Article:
In recent months we have seen the highest inflation rates in ages, and in just about every country. Across the entire Eurozone, inflation was 8.1%. And in the United States, inflation was as high as 8.6%, the highest rate in four decades.
Whatever the reason for inflation, several recent events have put pressure on the cash flow of quite a few companies:
- The COVID-19 pandemic
- The supply crisis
- Rising interest rates
- The search for suitable personnel
- The conflict in Ukraine
- The shift to green energy
We can almost speak of the ‘perfect storm’. One that does not look like it will abate any time soon.
For you as a creditor, these are already challenging times. There is an increasing risk that payments to suppliers will be delayed. Payments by debtors will have to be postponed. In this article we look at what this inflation actually means and how you can best organise your credit management.
What is inflation?
Prices of goods and services are constantly changing in a market economy. Inflation occurs when there is a general increase in the prices of goods and services, not just individual products. As a result, you can buy less with €100 than you could yesterday or last month. In other words: 1 euro becomes worth less.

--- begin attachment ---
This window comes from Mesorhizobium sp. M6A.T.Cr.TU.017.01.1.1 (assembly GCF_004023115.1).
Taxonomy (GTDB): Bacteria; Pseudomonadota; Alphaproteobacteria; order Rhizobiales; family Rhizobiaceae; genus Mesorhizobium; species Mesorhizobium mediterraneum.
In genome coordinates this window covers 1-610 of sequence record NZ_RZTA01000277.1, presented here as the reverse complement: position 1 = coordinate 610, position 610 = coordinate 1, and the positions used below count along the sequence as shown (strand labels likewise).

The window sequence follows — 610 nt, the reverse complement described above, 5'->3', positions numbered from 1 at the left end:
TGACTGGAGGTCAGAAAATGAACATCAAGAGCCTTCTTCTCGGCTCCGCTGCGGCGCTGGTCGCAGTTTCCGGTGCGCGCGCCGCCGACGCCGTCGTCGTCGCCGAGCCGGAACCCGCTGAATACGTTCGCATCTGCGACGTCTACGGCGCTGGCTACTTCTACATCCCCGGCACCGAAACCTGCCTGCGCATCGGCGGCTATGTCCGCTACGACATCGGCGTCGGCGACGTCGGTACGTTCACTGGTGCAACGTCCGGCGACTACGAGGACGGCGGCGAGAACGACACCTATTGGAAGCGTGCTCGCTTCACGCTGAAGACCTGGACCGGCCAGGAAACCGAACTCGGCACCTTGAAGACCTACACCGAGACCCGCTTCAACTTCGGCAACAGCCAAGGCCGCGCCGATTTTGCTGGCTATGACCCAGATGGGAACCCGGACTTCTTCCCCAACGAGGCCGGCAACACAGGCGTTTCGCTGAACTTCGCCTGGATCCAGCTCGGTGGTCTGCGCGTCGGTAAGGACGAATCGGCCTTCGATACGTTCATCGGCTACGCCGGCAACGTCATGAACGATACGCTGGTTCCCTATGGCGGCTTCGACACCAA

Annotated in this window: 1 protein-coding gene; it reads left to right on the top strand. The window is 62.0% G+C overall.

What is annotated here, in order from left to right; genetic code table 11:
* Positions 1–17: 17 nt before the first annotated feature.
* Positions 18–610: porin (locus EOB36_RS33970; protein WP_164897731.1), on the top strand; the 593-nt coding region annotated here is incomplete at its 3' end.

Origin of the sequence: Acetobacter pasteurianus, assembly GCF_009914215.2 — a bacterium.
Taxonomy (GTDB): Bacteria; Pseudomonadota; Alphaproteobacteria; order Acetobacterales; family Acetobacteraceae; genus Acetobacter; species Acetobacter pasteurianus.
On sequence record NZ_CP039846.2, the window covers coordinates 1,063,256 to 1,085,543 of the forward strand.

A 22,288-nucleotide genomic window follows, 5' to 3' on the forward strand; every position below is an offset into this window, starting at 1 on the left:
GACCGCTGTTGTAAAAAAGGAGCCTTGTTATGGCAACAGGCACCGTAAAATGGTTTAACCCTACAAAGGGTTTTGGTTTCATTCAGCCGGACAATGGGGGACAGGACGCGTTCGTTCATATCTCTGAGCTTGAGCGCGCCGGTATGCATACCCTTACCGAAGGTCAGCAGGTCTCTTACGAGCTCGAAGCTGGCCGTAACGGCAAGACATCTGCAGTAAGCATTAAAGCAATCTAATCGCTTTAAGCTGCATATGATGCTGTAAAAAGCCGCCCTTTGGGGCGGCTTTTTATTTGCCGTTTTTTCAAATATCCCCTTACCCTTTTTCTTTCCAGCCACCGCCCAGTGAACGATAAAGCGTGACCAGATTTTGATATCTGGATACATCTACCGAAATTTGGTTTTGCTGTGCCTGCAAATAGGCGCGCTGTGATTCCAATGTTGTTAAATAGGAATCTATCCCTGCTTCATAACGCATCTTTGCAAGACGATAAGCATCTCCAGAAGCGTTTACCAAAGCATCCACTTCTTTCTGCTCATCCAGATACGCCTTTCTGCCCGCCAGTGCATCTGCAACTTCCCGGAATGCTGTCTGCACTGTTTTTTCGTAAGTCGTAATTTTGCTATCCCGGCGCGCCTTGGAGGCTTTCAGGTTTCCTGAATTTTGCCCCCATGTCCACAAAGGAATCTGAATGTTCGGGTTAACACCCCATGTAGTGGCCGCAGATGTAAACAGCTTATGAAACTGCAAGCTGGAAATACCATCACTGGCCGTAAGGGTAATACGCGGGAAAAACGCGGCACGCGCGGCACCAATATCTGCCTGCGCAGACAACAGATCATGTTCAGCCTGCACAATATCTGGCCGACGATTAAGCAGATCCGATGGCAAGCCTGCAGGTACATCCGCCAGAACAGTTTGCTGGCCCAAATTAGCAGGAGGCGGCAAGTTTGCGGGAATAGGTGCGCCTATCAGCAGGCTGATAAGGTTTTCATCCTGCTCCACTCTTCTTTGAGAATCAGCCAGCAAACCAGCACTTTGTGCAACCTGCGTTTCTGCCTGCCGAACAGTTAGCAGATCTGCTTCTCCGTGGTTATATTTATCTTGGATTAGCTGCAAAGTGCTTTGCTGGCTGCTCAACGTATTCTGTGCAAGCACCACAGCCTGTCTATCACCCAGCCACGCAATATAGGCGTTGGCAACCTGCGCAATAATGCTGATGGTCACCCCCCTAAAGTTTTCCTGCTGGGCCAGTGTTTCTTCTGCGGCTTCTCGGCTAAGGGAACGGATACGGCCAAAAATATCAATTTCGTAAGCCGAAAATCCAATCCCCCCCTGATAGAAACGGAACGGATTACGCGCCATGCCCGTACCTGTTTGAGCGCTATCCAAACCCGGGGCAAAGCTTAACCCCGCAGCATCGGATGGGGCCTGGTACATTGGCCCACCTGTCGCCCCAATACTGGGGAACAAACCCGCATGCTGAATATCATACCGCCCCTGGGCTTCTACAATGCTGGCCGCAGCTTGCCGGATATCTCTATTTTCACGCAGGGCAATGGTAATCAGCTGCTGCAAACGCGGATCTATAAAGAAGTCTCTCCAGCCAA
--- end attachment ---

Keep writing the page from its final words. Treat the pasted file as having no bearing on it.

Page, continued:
To determine the rate of inflation, you need to look at all the goods and services that households consume, such as daily groceries, consumer durables and services.
In the euro area, the Harmonised Index of Consumer Prices (HICP) is used to measure consumer price inflation. ‘Harmonised’ means that all countries of the European Union use the same method. This makes it possible to compare data from different countries.
The task of the European Central bank (ECB) is to maintain price stability as far as possible and ensure that inflation remains low, stable and predictable. An inflation rate of 2% is often cited as appropriate . And we are currently well above that.
The consequences of inflation
Inflation has a direct impact on your business and a big impact on debtors with ‘bad’ debts. The invoices you sent to your customers last month no longer bring in the same revenue as today. That’s to say, the revenue decreases in value in line with the percentage rate of inflation.
And the longer these debts remain outstanding, the less that money is worth when payment is finally made. Because with that same amount of money, you can now purchase fewer goods yourself due to inflation. This, of course, also applies to the debtor who has less purchasing power.
Moreover, if you have a loan or line of credit running or you need to take out a new one, these costs will also increase, because interest rates will rise.
As a company you can opt to pass these costs on to your customers and by increasing your prices. But this method has its limits and should not be used too abruptly. After all, you don’t want sales to suffer.
And even if you increase the prices for your services, what they already owe to you does not increase, which means you have effectively granted a discount to these customers.
Inflation also causes interest rates to rise. When an economy suffers from rising prices and wages, lenders are more inclined to increase their interest rates to compensate for the increased risks. Debtors then also contribute indirectly by paying a higher fee to compensate for this inflation. As you can guess, this makes it even more difficult to collect debts.